When I moved to New Orleans, I discovered that this was a city that -- at least in terms of food -- was a world to itself.
Many of its foods had little in common with those of the South I grew up in. Nearly everything was new and exciting and exotic. Some things, like the sherry-rich turtle soup and the spillway crayfish, I loved. Others, like the alligator sausage, I could never quite get used to.
But the thing I loved best was the Mardi Gras king cake. The original puff pastry version of "la galette des rois" was made by the occasional "French" bakery and was a simple, yet sophisticated affair with a beautiful flaky dough powdered with sugar. And, of course, a ceramic "baby" baked into it.
But the modern day king cake is a sweet Louisiana extravaganza and comes in more than 60 different "coffee-cake" like flavors, including king Creole pecan, apple, strawberry cream cheese, Bavarian cream and pina colada.
It is shaped like a great big baked donut and has a plastic baby stuck into the cake before it is decorated in purple (representing justice), green (representing faith) and gold (representing power) icing or sugar. The king cake party tradition dictates that the person who gets the baby in his or her slice must host the next king cake party during Mardi Gras season.
During Mardi Gras, I would have a king cake party almost every day, and over the course of a few years I tried almost every flavor made.
My favorite bakery boasted a "queen cake" made with Louisiana sweet potatoes. It was my favorite. And every year since moving away, I crave it.
It didn't take long for me to figure out that I could take all the rich flavors of my favorite "queen cake" and make a sweet potato bread pudding (also very popular in New Orleans). I use stale raisin bread to achieve the cinnamon coffee-cake like flavor and texture of king cake, and baked garnet sweet potato puree to make the bread pudding custard rich and moist.
I also honor the revelry of Mardi Gras by topping it with whiskey hard sauce while it is still warm.
Whiskey hard sauce is one of my favorite secrets to dressing up almost any warm cake, pie or pudding. Contrary to what it sounds like, it's not actually a sauce. It's more like a spread, until you put it on a hot dessert and the butter and sugar and whiskey melt and become a heady "sauce" that is truly the icing on the cake.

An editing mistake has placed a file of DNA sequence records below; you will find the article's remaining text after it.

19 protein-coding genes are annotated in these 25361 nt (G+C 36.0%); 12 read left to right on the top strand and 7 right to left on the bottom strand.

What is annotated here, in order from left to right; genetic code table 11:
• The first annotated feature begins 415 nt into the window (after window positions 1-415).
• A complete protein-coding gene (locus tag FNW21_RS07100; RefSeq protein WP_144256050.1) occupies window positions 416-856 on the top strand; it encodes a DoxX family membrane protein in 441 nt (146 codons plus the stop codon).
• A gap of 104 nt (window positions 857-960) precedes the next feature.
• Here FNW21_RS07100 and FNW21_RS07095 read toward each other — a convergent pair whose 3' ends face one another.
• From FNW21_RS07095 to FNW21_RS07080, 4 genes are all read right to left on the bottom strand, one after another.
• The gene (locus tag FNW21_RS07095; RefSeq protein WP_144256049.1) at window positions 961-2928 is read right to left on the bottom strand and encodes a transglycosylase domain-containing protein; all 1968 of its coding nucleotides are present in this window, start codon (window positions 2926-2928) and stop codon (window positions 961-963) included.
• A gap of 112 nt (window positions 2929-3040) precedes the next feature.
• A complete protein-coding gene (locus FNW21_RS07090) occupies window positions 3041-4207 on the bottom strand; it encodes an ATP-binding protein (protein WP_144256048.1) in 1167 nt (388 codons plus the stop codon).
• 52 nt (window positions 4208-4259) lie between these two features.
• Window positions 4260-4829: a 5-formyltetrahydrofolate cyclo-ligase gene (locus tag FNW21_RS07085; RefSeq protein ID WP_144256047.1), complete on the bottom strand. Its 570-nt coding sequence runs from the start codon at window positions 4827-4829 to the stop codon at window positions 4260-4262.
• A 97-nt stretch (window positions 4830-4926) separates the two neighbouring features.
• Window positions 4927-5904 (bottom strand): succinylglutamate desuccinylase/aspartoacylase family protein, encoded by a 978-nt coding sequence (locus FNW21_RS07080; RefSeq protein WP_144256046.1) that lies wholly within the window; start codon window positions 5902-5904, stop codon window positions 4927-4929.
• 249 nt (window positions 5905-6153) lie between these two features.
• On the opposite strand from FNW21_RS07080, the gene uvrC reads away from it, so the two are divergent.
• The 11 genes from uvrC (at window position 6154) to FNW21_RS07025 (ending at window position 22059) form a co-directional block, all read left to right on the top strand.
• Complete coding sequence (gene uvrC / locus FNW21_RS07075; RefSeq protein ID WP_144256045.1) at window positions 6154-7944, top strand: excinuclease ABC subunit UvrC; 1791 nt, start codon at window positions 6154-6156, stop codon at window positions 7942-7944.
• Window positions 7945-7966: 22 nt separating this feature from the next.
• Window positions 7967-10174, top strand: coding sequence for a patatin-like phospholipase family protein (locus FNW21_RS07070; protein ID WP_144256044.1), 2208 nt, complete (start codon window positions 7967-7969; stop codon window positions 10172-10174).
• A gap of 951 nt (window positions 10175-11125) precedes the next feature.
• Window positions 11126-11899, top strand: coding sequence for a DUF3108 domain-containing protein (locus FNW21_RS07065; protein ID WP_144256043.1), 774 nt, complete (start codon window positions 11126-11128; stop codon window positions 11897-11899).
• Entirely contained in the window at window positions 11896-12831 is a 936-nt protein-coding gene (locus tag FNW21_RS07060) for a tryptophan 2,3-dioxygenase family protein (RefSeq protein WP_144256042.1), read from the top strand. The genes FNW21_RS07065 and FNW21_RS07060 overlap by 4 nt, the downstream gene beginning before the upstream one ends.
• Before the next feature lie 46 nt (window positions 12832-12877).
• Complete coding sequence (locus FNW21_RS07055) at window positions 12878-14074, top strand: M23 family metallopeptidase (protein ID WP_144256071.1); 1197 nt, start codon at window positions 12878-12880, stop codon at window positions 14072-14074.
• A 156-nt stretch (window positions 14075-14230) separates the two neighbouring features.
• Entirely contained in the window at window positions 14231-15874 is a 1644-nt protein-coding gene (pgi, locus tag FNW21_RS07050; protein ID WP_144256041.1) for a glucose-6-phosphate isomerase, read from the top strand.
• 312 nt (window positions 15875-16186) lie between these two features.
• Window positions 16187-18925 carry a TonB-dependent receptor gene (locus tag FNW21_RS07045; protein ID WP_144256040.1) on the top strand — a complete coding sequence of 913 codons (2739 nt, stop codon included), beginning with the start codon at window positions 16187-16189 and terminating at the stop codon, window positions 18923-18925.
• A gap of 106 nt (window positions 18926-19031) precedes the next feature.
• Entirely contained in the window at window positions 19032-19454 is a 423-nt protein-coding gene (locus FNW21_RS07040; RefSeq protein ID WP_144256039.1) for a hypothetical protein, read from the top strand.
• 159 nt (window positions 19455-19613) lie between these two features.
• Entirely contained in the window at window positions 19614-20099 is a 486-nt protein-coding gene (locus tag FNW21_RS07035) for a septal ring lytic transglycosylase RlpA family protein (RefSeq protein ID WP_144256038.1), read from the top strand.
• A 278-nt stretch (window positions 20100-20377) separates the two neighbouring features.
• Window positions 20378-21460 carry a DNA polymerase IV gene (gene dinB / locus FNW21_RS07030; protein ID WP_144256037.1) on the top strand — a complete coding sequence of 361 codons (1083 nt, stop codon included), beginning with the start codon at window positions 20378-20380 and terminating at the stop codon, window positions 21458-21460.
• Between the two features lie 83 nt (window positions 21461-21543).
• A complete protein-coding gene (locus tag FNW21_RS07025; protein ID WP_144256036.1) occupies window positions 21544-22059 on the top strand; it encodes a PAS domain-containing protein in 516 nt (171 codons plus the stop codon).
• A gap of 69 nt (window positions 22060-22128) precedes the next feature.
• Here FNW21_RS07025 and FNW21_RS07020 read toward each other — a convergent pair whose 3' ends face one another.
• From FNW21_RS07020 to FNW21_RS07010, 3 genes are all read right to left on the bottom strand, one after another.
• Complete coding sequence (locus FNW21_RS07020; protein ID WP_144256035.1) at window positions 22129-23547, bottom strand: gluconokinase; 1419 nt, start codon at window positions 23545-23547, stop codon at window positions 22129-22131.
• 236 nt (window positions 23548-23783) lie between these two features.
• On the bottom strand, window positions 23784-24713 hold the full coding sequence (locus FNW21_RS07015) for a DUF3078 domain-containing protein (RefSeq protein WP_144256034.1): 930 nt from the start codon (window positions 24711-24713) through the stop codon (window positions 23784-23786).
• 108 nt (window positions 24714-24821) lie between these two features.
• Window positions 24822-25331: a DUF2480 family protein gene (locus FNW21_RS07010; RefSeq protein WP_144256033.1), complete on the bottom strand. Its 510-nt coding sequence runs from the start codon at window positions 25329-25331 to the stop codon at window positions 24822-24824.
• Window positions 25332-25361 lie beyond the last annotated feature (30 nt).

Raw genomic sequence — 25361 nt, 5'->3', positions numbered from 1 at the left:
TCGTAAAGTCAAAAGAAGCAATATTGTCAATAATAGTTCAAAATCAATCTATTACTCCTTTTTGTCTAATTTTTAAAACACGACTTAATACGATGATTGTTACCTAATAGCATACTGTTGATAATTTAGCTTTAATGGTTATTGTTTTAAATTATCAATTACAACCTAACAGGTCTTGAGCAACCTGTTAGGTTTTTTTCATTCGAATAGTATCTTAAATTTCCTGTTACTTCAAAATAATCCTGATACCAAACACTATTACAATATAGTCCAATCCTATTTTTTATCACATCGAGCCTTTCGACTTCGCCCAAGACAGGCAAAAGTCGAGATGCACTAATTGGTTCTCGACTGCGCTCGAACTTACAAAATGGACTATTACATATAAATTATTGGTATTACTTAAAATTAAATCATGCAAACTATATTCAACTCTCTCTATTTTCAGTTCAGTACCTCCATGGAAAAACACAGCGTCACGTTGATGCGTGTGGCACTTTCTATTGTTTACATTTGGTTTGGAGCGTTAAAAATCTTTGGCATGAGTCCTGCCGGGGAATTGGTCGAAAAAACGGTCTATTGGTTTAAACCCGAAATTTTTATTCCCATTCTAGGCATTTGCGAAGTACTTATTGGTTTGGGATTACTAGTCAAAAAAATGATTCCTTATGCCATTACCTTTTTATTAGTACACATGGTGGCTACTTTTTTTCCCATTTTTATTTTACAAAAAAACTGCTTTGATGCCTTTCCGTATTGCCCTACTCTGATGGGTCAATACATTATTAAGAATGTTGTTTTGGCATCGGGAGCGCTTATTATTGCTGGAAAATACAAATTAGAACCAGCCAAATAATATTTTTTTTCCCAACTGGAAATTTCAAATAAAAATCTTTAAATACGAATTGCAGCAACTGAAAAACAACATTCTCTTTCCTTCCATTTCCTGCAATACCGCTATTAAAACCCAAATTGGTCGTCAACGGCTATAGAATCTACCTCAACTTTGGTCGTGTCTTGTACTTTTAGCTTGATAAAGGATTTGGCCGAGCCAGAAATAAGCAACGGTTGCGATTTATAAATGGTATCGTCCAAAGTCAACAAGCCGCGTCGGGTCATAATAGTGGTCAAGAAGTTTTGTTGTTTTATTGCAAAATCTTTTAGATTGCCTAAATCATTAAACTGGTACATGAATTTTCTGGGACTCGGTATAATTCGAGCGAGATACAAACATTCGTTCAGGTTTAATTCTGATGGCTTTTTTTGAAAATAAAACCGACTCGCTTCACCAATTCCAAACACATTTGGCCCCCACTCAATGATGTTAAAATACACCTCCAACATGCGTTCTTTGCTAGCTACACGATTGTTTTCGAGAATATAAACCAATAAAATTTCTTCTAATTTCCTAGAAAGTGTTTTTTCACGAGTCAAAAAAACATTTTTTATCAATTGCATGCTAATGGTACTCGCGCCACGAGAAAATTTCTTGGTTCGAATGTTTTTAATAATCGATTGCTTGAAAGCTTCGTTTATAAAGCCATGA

Hide a "baby" in the bread pudding once it comes out of the oven and before you ice it with the hard sauce, then carry on the Mardi Gras tradition.
SWEET POTATO BREAD PUDDING WITH WHISKEY HARD SAUCE
Want to prep ahead? The bread pudding can be made the day before it is baked and stored, tightly covered, in the refrigerator.
Start to finish: 1 hour 15 minutes (20 minutes active)
For the sauce:
1/2 cup unsalted butter, softened
1 cup sifted powdered sugar
1/2 teaspoon vanilla extract
1 tablespoon best-quality bourbon or rye
Pinch of salt
For the bread pudding:
8 cups torn or cubed stale raisin bread (about 1 large loaf)
1 cup coarsely chopped pecans
1/4 cup granulated sugar
1/2 teaspoon cinnamon
1/4 teaspoon mace
1/4 teaspoon nutmeg
1/4 teaspoon salt
1/4 cup unsalted butter, melted
2 cups half-and-half
1 cup heavy cream
4 large eggs
1 cup packed light brown sugar
2 teaspoons vanilla extract
1 cup mashed baked garnet sweet potatoes
To make the sauce, in a large bowl use an electric mixer to cream together the butter and powdered sugar until light and fluffy. Mix in the vanilla, liquor and salt. Continue mixing until smooth and creamy. Cover and set aside. Also can be stored, covered, in the refrigerator for up to a month.
For the bread pudding, heat the oven to 350 F. Coat a 2-quart baking dish or individual ramekins with cooking spray.
In a large bowl toss together the raisin bread with the pecans, then set aside.
In a small bowl, mix together the granulated sugar, cinnamon, mace, nutmeg and salt. Toss the sugar mixture over the bread and pecans, then stir well. Drizzle everything with the melted butter, then toss to evenly distribute.
In a medium bowl, whisk together the half-and-half, cream, eggs and brown sugar. Add the vanilla and sweet potatoes, then mix well. Pour the sweet potato-cream mixture over the bread mixture and stir until well blended. Let stand for about 5 minutes, then spoon into the prepared baking dish or ramekins.
Bake for 45 to 55 minutes (bake ramekins for just 15 to 20 minutes), or until set.
As soon as the bread pudding comes out of the oven, top with hard sauce so that it melts into the crevices. Serve warm.
Nutrition information per serving (values are rounded to the nearest whole number): 620 calories;360 calories from fat (56 percent of total calories); 40 g fat (19 g saturated; 1 g trans fats); 175 mg cholesterol; 62 g carbohydrate; 8 g protein; 3 g fiber; 220 mg sodium.
EDITOR'S NOTE: Elizabeth Karmel is a grilling and Southern foods expert and executive chef at Hill Country Barbecue Market restaurants in New York and Washington, as well as Hill Country Chicken in New York. She is the author of three cookbooks, including "Soaked, Slathered and Seasoned."